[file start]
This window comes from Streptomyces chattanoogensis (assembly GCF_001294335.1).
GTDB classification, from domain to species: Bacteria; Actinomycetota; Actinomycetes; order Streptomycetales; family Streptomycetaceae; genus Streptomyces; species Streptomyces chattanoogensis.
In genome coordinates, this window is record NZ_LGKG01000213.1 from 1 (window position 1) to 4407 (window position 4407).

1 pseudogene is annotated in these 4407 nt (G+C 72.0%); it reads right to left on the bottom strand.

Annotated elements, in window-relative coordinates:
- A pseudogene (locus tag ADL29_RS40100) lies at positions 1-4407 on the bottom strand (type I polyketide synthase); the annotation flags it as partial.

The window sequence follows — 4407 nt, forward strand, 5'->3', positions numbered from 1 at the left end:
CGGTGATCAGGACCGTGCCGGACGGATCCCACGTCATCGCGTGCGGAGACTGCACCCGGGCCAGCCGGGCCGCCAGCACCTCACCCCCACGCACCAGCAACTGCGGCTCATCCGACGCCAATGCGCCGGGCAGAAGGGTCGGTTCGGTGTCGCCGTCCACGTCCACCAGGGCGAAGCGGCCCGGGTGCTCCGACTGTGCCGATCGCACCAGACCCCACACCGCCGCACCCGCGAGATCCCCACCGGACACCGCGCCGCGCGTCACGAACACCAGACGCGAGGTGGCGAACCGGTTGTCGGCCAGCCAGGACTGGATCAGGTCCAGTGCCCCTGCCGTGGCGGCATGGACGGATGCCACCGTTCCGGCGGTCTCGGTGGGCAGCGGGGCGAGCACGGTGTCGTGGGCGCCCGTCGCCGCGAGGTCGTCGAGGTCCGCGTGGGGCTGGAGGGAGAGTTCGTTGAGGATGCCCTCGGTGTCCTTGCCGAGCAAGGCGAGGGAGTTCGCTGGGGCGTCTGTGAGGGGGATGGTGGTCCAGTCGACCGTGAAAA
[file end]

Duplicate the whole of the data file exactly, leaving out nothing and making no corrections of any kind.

This window comes from Streptomyces chattanoogensis (assembly GCF_001294335.1).
GTDB classification, from domain to species: Bacteria; Actinomycetota; Actinomycetes; order Streptomycetales; family Streptomycetaceae; genus Streptomyces; species Streptomyces chattanoogensis.
In genome coordinates, this window is record NZ_LGKG01000213.1 from 1 (window position 1) to 4407 (window position 4407).

1 pseudogene is annotated in these 4407 nt (G+C 72.0%); it reads right to left on the bottom strand.

Annotated elements, in window-relative coordinates:
- A pseudogene (locus tag ADL29_RS40100) lies at positions 1-4407 on the bottom strand (type I polyketide synthase); the annotation flags it as partial.

The window sequence follows — 4407 nt, forward strand, 5'->3', positions numbered from 1 at the left end:
CGGTGATCAGGACCGTGCCGGACGGATCCCACGTCATCGCGTGCGGAGACTGCACCCGGGCCAGCCGGGCCGCCAGCACCTCACCCCCACGCACCAGCAACTGCGGCTCATCCGACGCCAATGCGCCGGGCAGAAGGGTCGGTTCGGTGTCGCCGTCCACGTCCACCAGGGCGAAGCGGCCCGGGTGCTCCGACTGTGCCGATCGCACCAGACCCCACACCGCCGCACCCGCGAGATCCCCACCGGACACCGCGCCGCGCGTCACGAACACCAGACGCGAGGTGGCGAACCGGTTGTCGGCCAGCCAGGACTGGATCAGGTCCAGTGCCCCTGCCGTGGCGGCATGGACGGATGCCACCGTTCCGGCGGTCTCGGTGGGCAGCGGGGCGAGCACGGTGTCGTGGGCGCCCGTCGCCGCGAGGTCGTCGAGGTCCGCGTGGGGCTGGAGGGAGAGTTCGTTGAGGATGCCCTCGGTGTCCTTGCCGAGCAAGGCGAGGGAGTTCGCTGGGGCGTCTGTGAGGGGGATGGTGGTCCAGTCGACCGTGAAAA